Major changes to the Voluntary Disclosures Program

“relief from penalties will be significantly curtailed”

The Voluntary Disclosures Program (VDP) is a CRA administrative program that allows taxpayers to voluntarily come forward and correct up to 10 years of errors or omissions in their Canadian tax affairs with relief from prosecution and penalties.  There can also be relief from interest for amounts owing for statute barred years.

In Tax Tip 16-01 we recommended that taxpayers with unreported income make a voluntary disclosure (Disclosure) as soon as possible. Now there may be more reason to act quickly.  Under proposed changes to the VDP (Draft Information Circular IC00-1R6), the relief from penalties will be significantly curtailed in certain common scenarios after December 31, 2017.

Under the new VDP program, there will be two tracks for income tax disclosures, being the General Program and the Limited Program.  If a Disclosure is accepted under the General Program, the Taxpayer will be eligible for penalty relief and partial interest relief, in a way similar to what is provided under the current program.  Although not stated in draft IC00-1R6, it appears that non-compliance that could result in criminal prosecution will not be eligible for the General Program.

VDP applications that disclose “major non-compliance” will be processed under a new “Limited Program” and, if accepted, relief will only be provided from prosecution and gross-negligence penalties.  All other penalties such as late-filing penalties will be applicable and no interest relief will be provided.

The Limited Program will be applicable in any of the following situations:

  • active efforts to avoid detection through the use of offshore vehicles or other means
  • large dollar amounts (not defined)
  • multiple years of non-compliance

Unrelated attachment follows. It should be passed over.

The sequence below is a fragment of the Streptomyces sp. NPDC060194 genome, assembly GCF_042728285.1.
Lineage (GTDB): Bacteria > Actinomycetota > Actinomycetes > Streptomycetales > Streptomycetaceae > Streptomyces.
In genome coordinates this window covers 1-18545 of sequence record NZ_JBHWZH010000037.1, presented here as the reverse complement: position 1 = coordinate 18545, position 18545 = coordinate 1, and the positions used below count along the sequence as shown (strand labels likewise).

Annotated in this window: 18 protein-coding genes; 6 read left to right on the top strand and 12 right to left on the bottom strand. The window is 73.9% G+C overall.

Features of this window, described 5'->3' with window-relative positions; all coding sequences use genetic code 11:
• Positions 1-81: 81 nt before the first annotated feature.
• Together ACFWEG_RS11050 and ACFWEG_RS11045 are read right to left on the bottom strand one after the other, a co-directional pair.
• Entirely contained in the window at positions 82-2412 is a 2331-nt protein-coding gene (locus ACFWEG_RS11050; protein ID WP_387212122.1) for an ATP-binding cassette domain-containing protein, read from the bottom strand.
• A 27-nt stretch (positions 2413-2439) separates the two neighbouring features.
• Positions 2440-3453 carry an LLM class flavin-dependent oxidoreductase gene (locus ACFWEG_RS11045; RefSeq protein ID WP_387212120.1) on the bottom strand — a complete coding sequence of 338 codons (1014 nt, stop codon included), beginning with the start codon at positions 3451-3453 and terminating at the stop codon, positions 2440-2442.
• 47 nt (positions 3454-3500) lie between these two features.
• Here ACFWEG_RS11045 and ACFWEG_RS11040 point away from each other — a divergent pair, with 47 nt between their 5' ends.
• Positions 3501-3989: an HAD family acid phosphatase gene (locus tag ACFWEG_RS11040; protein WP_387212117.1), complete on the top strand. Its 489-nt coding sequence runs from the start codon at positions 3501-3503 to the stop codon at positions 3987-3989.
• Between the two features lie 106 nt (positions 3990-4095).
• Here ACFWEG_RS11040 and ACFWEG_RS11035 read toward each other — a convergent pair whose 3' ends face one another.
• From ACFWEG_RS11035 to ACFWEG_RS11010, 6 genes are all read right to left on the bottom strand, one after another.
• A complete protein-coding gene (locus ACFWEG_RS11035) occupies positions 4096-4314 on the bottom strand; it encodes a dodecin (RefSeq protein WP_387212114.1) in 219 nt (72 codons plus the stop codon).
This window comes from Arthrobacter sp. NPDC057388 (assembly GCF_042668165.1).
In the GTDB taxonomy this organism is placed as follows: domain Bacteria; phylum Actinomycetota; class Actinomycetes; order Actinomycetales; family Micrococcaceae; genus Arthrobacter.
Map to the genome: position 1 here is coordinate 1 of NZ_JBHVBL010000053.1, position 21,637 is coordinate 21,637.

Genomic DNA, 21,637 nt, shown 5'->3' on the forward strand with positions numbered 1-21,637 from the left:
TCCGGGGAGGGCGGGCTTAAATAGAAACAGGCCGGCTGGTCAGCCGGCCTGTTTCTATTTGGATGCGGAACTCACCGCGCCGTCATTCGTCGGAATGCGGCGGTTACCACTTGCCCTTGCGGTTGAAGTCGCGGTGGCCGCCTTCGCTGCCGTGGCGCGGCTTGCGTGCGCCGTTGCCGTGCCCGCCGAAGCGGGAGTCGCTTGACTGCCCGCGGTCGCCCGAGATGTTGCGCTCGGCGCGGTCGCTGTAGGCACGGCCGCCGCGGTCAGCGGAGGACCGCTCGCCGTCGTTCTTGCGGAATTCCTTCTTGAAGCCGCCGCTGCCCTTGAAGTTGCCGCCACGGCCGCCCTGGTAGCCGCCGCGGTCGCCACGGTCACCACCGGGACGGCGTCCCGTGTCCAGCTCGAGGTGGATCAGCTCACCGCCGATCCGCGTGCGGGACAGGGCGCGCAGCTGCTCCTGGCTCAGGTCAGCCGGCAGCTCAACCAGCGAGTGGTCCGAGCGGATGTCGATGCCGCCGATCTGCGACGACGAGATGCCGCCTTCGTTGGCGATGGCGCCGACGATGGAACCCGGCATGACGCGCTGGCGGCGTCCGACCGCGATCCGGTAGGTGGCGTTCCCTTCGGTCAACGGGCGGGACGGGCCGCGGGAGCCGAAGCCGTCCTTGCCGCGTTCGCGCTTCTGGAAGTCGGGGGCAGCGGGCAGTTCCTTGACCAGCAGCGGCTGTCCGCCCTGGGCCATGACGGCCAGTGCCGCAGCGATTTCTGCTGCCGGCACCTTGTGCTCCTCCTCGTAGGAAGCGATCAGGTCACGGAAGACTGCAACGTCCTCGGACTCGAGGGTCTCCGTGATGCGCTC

• a sophisticated taxpayer
  • the disclosure is made after an official CRA statement regarding its intended focus of compliance or following CRA correspondence or campaigns
  • any other circumstance in which a high degree of taxpayer culpability contributed to the failure to comply

For example, the CRA has sent letters to taxpayers regarding receipt of funds reported by banks and the letters provide a note for the taxpayers to consider reporting income and Form T1135 under the VDP.  If the disclosure is made by such a taxpayer after 2017, it will come under the Limited Program with no relief for late filing penalties or interest.  In addition, it would appear that any late filing of foreign reporting forms will also be subject to late-filing penalties of $2,500 per year per form under the Limited Program from 2018 onwards.

The new VDP program eliminates the protection provided under the current no-names disclosure process and replaces it with  a no-names pre-disclosure discussion process that does not protect the Taxpayer if they are approached by the CRA before filing a “named” voluntary disclosure, with a completed and signed Form RC199 to mark the Effective Date of Disclosure.

Taxpayers and their advisors should consider whether a voluntary disclosure is desired, even if it is for something as simple as not filing Forms T1135 for required years.   If a voluntary disclosure is required, it should be made before the end of 2017 before the new limitations become applicable.

TAX TIP OF THE WEEK is provided as a free service to clients and friends of the Tax Specialist Group member firms. The Tax Specialist Group is a national affiliation of firms who specialize in providing tax consulting services to other professionals, businesses and high net worth individuals on Canadian and international tax matters and tax disputes.

The material provided in Tax Tip of the Week is believed to be accurate and reliable as of the date it is written. Tax laws are complex and are subject to frequent change. Professional advice should always be sought before implementing any tax planning arrangements. Neither the Tax Specialist Group nor any member firm can accept any liability for the tax consequences that may result from acting based on the contents hereof.